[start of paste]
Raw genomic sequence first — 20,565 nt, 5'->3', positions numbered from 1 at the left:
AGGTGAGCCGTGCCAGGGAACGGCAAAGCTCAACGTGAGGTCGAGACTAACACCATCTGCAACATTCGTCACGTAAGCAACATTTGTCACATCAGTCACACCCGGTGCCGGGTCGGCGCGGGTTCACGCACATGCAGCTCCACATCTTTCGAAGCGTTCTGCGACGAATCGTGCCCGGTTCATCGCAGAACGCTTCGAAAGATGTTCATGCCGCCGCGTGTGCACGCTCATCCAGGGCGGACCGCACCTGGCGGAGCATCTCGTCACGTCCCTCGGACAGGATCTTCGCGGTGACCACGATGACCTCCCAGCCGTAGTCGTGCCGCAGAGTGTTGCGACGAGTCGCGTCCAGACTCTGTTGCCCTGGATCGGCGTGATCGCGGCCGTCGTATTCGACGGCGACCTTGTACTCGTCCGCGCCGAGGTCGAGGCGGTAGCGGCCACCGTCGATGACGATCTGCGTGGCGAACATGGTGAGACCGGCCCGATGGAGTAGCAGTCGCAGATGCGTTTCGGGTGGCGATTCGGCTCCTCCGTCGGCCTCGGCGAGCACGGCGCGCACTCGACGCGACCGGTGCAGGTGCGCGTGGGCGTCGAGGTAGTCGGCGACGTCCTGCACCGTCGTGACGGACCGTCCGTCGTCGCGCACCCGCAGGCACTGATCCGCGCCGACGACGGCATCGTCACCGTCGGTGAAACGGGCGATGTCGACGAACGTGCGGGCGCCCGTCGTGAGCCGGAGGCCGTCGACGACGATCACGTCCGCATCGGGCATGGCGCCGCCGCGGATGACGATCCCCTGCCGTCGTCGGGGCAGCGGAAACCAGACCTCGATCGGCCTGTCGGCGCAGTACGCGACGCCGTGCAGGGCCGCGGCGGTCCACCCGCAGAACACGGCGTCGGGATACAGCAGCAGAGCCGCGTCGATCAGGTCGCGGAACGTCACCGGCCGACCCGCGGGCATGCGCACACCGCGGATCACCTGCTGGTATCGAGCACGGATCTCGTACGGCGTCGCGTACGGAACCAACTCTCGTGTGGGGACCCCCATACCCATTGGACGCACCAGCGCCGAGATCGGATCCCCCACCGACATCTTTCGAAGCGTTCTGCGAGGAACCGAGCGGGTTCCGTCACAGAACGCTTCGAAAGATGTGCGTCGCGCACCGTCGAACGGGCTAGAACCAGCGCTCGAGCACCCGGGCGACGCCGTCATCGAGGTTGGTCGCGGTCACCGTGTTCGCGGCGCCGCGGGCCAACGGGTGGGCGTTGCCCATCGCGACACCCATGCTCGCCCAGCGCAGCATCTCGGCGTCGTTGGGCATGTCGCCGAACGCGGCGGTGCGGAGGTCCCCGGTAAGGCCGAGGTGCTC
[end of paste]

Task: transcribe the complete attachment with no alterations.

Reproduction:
Raw genomic sequence first — 20,565 nt, 5'->3', positions numbered from 1 at the left:
AGGTGAGCCGTGCCAGGGAACGGCAAAGCTCAACGTGAGGTCGAGACTAACACCATCTGCAACATTCGTCACGTAAGCAACATTTGTCACATCAGTCACACCCGGTGCCGGGTCGGCGCGGGTTCACGCACATGCAGCTCCACATCTTTCGAAGCGTTCTGCGACGAATCGTGCCCGGTTCATCGCAGAACGCTTCGAAAGATGTTCATGCCGCCGCGTGTGCACGCTCATCCAGGGCGGACCGCACCTGGCGGAGCATCTCGTCACGTCCCTCGGACAGGATCTTCGCGGTGACCACGATGACCTCCCAGCCGTAGTCGTGCCGCAGAGTGTTGCGACGAGTCGCGTCCAGACTCTGTTGCCCTGGATCGGCGTGATCGCGGCCGTCGTATTCGACGGCGACCTTGTACTCGTCCGCGCCGAGGTCGAGGCGGTAGCGGCCACCGTCGATGACGATCTGCGTGGCGAACATGGTGAGACCGGCCCGATGGAGTAGCAGTCGCAGATGCGTTTCGGGTGGCGATTCGGCTCCTCCGTCGGCCTCGGCGAGCACGGCGCGCACTCGACGCGACCGGTGCAGGTGCGCGTGGGCGTCGAGGTAGTCGGCGACGTCCTGCACCGTCGTGACGGACCGTCCGTCGTCGCGCACCCGCAGGCACTGATCCGCGCCGACGACGGCATCGTCACCGTCGGTGAAACGGGCGATGTCGACGAACGTGCGGGCGCCCGTCGTGAGCCGGAGGCCGTCGACGACGATCACGTCCGCATCGGGCATGGCGCCGCCGCGGATGACGATCCCCTGCCGTCGTCGGGGCAGCGGAAACCAGACCTCGATCGGCCTGTCGGCGCAGTACGCGACGCCGTGCAGGGCCGCGGCGGTCCACCCGCAGAACACGGCGTCGGGATACAGCAGCAGAGCCGCGTCGATCAGGTCGCGGAACGTCACCGGCCGACCCGCGGGCATGCGCACACCGCGGATCACCTGCTGGTATCGAGCACGGATCTCGTACGGCGTCGCGTACGGAACCAACTCTCGTGTGGGGACCCCCATACCCATTGGACGCACCAGCGCCGAGATCGGATCCCCCACCGACATCTTTCGAAGCGTTCTGCGAGGAACCGAGCGGGTTCCGTCACAGAACGCTTCGAAAGATGTGCGTCGCGCACCGTCGAACGGGCTAGAACCAGCGCTCGAGCACCCGGGCGACGCCGTCATCGAGGTTGGTCGCGGTCACCGTGTTCGCGGCGCCGCGGGCCAACGGGTGGGCGTTGCCCATCGCGACACCCATGCTCGCCCAGCGCAGCATCTCGGCGTCGTTGGGCATGTCGCCGAACGCGGCGGTGCGGAGGTCCCCGGTAAGGCCGAGGTGCTC